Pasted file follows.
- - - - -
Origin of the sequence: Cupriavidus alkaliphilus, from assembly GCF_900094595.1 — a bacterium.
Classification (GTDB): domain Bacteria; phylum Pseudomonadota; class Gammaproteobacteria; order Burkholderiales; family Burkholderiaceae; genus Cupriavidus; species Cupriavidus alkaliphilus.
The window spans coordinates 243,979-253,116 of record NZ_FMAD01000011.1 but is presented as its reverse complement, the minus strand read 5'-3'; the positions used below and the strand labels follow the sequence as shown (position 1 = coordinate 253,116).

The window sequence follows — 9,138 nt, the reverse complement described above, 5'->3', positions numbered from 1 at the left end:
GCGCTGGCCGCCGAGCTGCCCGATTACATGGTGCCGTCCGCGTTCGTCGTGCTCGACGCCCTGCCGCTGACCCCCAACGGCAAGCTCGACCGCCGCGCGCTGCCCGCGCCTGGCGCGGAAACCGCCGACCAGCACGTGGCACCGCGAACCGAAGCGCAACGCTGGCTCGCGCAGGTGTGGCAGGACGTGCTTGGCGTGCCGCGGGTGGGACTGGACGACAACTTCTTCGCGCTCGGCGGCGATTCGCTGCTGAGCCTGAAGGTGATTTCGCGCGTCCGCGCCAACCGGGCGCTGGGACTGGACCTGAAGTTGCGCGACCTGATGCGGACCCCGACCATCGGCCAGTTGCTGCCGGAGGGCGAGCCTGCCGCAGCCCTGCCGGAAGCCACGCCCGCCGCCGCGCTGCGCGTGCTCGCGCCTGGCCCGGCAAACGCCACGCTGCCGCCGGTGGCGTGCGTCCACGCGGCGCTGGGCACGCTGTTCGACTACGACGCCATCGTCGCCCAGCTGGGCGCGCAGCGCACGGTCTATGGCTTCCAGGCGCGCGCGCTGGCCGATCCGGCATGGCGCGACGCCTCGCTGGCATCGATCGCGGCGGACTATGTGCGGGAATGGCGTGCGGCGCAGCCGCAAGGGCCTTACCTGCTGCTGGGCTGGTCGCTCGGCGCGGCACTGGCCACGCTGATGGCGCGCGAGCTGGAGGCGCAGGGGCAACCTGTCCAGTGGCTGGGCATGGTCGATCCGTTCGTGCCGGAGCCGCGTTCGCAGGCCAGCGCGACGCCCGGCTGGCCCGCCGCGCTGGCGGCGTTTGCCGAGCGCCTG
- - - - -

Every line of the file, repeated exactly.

Origin of the sequence: Cupriavidus alkaliphilus, from assembly GCF_900094595.1 — a bacterium.
Classification (GTDB): domain Bacteria; phylum Pseudomonadota; class Gammaproteobacteria; order Burkholderiales; family Burkholderiaceae; genus Cupriavidus; species Cupriavidus alkaliphilus.
The window spans coordinates 243,979-253,116 of record NZ_FMAD01000011.1 but is presented as its reverse complement, the minus strand read 5'-3'; the positions used below and the strand labels follow the sequence as shown (position 1 = coordinate 253,116).

The window sequence follows — 9,138 nt, the reverse complement described above, 5'->3', positions numbered from 1 at the left end:
GCGCTGGCCGCCGAGCTGCCCGATTACATGGTGCCGTCCGCGTTCGTCGTGCTCGACGCCCTGCCGCTGACCCCCAACGGCAAGCTCGACCGCCGCGCGCTGCCCGCGCCTGGCGCGGAAACCGCCGACCAGCACGTGGCACCGCGAACCGAAGCGCAACGCTGGCTCGCGCAGGTGTGGCAGGACGTGCTTGGCGTGCCGCGGGTGGGACTGGACGACAACTTCTTCGCGCTCGGCGGCGATTCGCTGCTGAGCCTGAAGGTGATTTCGCGCGTCCGCGCCAACCGGGCGCTGGGACTGGACCTGAAGTTGCGCGACCTGATGCGGACCCCGACCATCGGCCAGTTGCTGCCGGAGGGCGAGCCTGCCGCAGCCCTGCCGGAAGCCACGCCCGCCGCCGCGCTGCGCGTGCTCGCGCCTGGCCCGGCAAACGCCACGCTGCCGCCGGTGGCGTGCGTCCACGCGGCGCTGGGCACGCTGTTCGACTACGACGCCATCGTCGCCCAGCTGGGCGCGCAGCGCACGGTCTATGGCTTCCAGGCGCGCGCGCTGGCCGATCCGGCATGGCGCGACGCCTCGCTGGCATCGATCGCGGCGGACTATGTGCGGGAATGGCGTGCGGCGCAGCCGCAAGGGCCTTACCTGCTGCTGGGCTGGTCGCTCGGCGCGGCACTGGCCACGCTGATGGCGCGCGAGCTGGAGGCGCAGGGGCAACCTGTCCAGTGGCTGGGCATGGTCGATCCGTTCGTGCCGGAGCCGCGTTCGCAGGCCAGCGCGACGCCCGGCTGGCCCGCCGCGCTGGCGGCGTTTGCCGAGCGCCTG